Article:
She gives me a funny look. “I live in Huaycan,” I want to tell her, but I don’t think she’d really get it. I look around and see another voluntario sitting at the back of the shop with two coffee cups and a book. She sees me and waves, obviously just as excited as I am,, holding her cup up in the air as if to toast me. I nod and smile like a maniac. Living in Huaycan is like prison, or like being at war maybe, the only people who really understand are the people who are there with you. “This is happening right now,” she calls to me.
It is indeed.
2 day Andean mountain hike into Colca Canyon
11PM– Bed time
11:15– Switch out foam earplugs for the better silicone ones
11:30– Grumble toss and turn because of the club that is happening outside our door
12:00– Sit up in bed and look around for someone else to commiserate with. How are all you people asleep right now?
Toss and turn.
2:00 AM – Wake-up call (had I hypothetically been able to sleep)
2:30 AM– Bus pick-up
We travel by bus for three hours to a little town where we have breakfast and consume massive amounts of coca leaves and tea to ward off the altitude sickness. No, you don’t get high.
An hour later we arrive at abou 3300 meters to begin our trek. Our guide talks to us about safety (try not to fall to your death is the basic general rule).
A fluffly black dog who appears to have a broken paw is following us as we head down the path. I name him Amigo and share my water with him. We walk for awhile and despite the broken paw he’s determined to come with us.
The first three hours of the hike bring us 1000 meters downhill which sounds easier than uphill but it’s not at all. You have to step pretty gingerly because the rocks on the footpath will slide out from under you at any second causing you to slide over the edge of the not very wide path to your death.
(Not even enough path to walk side by side with anyone other than a dog.)
I have the world’s worst backpack for this trip and it must weigh 30 pounds with the two giant 2 liter bottles of water I’m carrying. Not fun. Kills your knees.
Eventually, Amigo passes by all of us even with his broken paw and he’s gone. Sad face.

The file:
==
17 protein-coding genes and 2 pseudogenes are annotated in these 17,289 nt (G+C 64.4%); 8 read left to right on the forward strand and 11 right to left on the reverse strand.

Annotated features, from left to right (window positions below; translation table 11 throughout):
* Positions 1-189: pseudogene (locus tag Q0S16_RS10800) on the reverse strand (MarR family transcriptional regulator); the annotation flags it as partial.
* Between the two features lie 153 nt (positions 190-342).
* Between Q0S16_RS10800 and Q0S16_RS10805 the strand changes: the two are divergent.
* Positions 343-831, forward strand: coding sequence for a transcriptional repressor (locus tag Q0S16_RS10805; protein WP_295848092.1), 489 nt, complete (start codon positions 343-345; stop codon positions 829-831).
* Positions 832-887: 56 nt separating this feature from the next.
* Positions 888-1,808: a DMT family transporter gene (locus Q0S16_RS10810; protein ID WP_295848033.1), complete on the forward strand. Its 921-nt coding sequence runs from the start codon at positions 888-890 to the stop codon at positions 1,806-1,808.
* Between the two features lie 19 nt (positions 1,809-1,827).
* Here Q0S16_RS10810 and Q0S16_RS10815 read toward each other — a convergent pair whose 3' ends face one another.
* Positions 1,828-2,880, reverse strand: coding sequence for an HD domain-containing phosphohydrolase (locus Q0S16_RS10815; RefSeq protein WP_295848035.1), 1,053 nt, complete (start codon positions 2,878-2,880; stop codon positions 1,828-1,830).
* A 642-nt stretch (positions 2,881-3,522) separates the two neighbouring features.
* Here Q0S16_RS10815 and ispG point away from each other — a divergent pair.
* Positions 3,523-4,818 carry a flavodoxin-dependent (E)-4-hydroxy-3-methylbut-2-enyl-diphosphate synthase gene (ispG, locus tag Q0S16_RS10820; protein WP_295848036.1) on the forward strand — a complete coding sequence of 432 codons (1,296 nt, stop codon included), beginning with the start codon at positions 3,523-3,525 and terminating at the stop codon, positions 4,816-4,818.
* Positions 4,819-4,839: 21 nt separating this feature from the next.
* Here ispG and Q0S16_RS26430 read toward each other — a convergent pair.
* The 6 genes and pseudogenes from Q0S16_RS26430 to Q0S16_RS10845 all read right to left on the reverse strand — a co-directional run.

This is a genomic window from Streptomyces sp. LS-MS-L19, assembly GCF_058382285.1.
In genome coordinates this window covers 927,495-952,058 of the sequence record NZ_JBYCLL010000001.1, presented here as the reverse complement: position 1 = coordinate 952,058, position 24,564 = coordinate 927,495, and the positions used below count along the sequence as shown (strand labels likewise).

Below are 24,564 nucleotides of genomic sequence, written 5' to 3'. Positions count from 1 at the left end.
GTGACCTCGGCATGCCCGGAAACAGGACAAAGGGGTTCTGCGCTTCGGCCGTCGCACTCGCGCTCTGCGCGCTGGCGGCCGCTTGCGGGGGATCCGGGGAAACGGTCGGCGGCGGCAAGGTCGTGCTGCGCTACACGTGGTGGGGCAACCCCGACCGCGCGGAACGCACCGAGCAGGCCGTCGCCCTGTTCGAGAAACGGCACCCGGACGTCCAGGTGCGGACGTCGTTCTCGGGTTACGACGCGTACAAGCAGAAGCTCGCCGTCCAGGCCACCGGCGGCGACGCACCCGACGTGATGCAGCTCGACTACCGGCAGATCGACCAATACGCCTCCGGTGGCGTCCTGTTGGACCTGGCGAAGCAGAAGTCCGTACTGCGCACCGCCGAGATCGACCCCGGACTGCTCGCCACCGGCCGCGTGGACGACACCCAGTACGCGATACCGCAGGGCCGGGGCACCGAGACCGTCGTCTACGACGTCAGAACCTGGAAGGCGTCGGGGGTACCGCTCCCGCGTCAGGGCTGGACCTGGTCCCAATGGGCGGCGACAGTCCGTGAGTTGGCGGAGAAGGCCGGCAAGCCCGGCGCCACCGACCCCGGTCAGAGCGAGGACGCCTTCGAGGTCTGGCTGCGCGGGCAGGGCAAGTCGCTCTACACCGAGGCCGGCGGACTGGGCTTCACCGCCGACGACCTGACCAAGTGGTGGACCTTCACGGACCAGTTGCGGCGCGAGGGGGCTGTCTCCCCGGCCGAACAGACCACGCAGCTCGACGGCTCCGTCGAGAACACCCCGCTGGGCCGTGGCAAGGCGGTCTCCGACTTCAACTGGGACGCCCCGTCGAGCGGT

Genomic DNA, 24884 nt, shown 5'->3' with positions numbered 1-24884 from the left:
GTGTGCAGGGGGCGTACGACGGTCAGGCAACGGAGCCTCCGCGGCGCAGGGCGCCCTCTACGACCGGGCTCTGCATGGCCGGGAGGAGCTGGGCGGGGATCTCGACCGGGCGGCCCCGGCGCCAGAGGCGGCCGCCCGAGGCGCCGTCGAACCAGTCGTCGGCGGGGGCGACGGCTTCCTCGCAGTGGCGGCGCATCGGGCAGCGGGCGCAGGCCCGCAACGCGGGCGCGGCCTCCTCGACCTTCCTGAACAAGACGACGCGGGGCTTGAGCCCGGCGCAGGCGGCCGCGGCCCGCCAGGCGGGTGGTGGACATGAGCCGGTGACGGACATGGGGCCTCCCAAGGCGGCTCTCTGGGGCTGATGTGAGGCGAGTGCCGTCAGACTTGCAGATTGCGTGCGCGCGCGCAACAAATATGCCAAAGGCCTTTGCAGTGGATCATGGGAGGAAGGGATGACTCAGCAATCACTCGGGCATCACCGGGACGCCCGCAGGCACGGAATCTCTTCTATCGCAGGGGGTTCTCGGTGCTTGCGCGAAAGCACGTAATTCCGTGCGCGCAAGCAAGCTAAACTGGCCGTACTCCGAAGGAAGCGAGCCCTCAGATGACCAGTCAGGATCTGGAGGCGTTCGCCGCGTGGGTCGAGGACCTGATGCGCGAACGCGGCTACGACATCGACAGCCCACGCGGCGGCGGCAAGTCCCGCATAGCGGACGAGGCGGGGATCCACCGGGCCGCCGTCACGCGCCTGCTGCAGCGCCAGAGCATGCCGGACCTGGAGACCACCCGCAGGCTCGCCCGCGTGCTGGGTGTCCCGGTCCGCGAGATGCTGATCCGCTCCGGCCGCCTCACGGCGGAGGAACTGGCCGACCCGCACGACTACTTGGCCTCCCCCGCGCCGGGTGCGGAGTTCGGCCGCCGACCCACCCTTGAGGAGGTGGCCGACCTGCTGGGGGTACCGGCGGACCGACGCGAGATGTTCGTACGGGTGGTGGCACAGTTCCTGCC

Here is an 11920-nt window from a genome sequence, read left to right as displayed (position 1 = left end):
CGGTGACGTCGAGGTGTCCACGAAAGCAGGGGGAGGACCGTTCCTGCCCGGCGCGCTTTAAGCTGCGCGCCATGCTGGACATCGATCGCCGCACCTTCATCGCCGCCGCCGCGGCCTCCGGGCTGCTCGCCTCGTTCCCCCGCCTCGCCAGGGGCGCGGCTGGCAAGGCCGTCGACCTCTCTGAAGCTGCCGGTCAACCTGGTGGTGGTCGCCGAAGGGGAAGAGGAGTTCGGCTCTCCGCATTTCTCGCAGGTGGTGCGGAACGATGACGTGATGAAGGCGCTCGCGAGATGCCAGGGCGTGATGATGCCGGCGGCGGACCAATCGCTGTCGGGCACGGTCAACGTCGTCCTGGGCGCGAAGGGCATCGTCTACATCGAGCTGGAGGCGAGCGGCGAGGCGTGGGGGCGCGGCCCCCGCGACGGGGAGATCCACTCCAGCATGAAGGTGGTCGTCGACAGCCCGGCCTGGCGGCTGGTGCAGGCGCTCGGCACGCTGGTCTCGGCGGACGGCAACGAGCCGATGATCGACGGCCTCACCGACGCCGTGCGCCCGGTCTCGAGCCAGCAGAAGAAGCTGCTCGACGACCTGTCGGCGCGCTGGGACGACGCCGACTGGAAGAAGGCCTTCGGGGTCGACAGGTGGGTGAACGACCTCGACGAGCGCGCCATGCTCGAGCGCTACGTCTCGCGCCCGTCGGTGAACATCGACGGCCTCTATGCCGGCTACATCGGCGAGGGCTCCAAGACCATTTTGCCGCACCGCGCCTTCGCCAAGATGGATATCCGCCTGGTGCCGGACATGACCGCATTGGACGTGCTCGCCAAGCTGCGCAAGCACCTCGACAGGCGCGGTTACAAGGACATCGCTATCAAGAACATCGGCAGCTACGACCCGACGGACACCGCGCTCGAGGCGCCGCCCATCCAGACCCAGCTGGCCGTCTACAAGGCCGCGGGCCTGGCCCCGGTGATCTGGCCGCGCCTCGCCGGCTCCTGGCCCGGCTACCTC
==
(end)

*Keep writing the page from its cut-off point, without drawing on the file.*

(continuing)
We get to the lunch place after three and a half hours….I’m exhausted, starving, and gross and grumpy. I don’t want to go any further. Then I look up and Amigo’s there! Waiting! Day brightener! If he can do it with a broken paw I should stop complaining.
After lunch, we’ve got three and half more hours of hiking, some uphill, some down, to bring us to the lodge where we’ll spend the night. Amigo limps along with us for two more hours, until he meets his little dog girlfriend (I assume this was his plan the whole time) and he takes off with her.
The Oasis is very pretty with a built in pool that’s filled up with fresh water directly from the mountains…..and then there’s the little puppy who lives there “Borbuja” (Bubble), who looks more like a little polar bear. So cute….
But there’s no electricity, and our rooms have dirt floors. I’m exhausted and want to shower, but it’s too cold to do it without hot water. And now in the dark no less. They give us dinner and we head to bed at8PM. As soon as it gets dark we go from sweating to freezing. I’m wearing a tank top, a long sleeved t, a fleece, a scarf, a hat, two pairs of pants and socks to sleep. I hang some of my other clothes out on the line outside my room to dry. When I wake up they are soaked. It rained. Perfect. My bag will be even heavier.
Next day we’ve got a 4am wake up call. We have to hike for 3.5 hours to our breakfast. It’s about 1500 meters uphill. In total darkness for first hour or so. Intense! The fastest in our group finish in 2.5 hours. I finish in 3 and am so proud of myself. I wasn’t last! I am dying though. As I approach the top, the early finishers start yelling to motivate me, “Abby, there’s a friendly dog up here that you can pet if you hurry. And we’ve got a Snickers waiting for you.” – So I’m officially the chubby animal lover of the group.
Six days of this crazy hiking in Machu Pichu is going to kill me.